What’s Not To Like About Lean?

When you think about the core attributes of Lean management (i.e. Toyota’s management method), one cannot help but to be impressed:

  • Lean is pragmatic – reality and fact-based.
  • Lean improves communication, cooperation, and enthusiasm for work throughout the enterprise.
  • Lean offers tangible opportunities for everyone to contribute in meaningful ways every day.
  • Problem-solving is localized, rather than centralized in the executive suite.
  • Respecting people, reducing uncertainty, and putting people in control of their work improves human health (that’s why I say “Lean IS healthcare”).
  • Lean is fiscally responsible (cash-rich vs. debt-poor).
  • Lean grows the economic pie, instead of stakeholders fighting over the size of their slice (behavioral waste).
  • There is no better way to lead or manage a business that is engaged in free markets.
  • Eliminating waste, unevenness, and unreasonableness is like cutting taxes. Who doesn’t like lower taxes?
  • Lean contributes to good stewardship of Earth’s resources in ways that are mostly free.
  • Lean results in greater prosperity.
  • Lean, done well, makes you exceptional.

Lean management, led by capable Lean leaders, is great friend to labor and capital alike.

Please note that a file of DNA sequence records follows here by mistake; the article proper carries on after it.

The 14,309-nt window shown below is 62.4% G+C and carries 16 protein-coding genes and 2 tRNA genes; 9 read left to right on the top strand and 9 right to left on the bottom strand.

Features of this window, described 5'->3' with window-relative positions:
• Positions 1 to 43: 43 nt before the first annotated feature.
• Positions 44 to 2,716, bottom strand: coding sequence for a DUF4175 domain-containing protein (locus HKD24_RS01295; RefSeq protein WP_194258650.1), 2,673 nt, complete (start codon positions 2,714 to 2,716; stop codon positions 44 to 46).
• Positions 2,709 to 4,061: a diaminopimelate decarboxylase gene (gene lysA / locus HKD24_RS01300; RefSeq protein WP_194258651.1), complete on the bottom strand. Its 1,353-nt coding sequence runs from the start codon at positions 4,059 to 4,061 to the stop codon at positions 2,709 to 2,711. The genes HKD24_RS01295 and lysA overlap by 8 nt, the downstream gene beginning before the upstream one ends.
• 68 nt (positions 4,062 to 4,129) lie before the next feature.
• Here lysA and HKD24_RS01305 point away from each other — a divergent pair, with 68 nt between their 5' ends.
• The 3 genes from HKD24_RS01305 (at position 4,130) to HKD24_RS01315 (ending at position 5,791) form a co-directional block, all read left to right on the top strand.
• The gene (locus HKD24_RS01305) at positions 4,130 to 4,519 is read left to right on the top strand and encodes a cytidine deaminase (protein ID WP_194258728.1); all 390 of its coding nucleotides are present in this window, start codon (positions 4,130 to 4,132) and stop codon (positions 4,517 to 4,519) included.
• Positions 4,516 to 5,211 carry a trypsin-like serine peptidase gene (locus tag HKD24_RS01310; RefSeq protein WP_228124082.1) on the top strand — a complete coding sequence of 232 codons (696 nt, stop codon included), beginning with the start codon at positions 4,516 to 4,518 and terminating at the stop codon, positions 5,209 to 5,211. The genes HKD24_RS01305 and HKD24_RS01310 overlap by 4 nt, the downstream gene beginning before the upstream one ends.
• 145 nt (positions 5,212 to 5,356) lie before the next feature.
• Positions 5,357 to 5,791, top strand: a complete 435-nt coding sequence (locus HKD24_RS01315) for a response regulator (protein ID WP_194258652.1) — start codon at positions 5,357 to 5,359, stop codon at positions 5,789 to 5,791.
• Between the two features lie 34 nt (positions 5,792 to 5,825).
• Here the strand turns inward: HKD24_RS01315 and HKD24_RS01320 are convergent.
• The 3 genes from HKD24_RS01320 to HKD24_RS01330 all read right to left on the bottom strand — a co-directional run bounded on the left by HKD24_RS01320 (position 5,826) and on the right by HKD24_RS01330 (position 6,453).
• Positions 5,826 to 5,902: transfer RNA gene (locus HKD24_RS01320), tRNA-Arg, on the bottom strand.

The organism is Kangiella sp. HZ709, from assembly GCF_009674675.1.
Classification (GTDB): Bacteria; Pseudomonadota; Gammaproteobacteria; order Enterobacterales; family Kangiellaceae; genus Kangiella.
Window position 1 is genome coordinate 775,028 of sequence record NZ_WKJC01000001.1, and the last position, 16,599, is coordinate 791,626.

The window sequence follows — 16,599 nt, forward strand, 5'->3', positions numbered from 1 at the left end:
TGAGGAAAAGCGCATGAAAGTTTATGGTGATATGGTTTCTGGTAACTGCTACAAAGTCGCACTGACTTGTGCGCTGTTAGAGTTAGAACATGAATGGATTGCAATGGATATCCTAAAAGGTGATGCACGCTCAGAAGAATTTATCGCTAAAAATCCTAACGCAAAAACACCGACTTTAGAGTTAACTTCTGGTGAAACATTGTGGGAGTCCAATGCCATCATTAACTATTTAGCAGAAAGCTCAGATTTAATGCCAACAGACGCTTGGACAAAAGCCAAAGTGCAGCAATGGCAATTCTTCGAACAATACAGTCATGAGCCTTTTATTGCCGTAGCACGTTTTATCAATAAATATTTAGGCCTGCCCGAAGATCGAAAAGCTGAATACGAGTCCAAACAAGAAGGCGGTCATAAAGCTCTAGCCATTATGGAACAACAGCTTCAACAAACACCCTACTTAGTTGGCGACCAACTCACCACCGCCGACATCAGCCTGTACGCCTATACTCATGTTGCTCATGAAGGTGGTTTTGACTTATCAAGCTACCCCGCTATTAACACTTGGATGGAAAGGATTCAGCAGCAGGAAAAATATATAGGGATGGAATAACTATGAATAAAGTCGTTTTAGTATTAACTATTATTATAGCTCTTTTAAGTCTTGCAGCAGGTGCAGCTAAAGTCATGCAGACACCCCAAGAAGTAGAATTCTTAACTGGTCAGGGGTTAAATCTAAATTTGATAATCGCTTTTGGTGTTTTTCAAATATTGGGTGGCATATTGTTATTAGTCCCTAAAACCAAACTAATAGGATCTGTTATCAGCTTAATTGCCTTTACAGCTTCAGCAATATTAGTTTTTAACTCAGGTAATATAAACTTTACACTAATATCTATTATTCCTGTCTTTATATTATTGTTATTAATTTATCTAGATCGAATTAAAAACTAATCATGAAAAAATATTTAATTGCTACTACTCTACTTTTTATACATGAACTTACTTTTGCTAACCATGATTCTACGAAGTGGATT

But, there is more. Lean management – understood and practiced correctly – functions as an intelligent safety system. It helps organizations avoid nasty collisions with any stakeholder: customers, employees, suppliers, investors, communities, and even competitors. How does it do that?

  • Lean helps you avoid over-production and under-production.
  • Lean (flow) helps you maintain low costs on a continuing basis.
  • Lean improves information flow, so you get fewer nasty surprises.
  • People trained in Lean can more quickly recognize problems and correct problems, and do so better and less expensively.
  • There are fewer and less severe quality problems, and are they recognized earlier in the process.
  • Lean businesses are not on defense when it comes to profits; they are on offense and thus consistently more profitable.

LSS is actually an abbreviation for “Lean Safety System,” not Lean Six Sigma.

Lean management works for any business and industry. The challenge, of course, is for everyone – CEO on down – to learn Lean through the daily application of its principles and practices, to develop people and improve the management system so that its many benefits grow over time.

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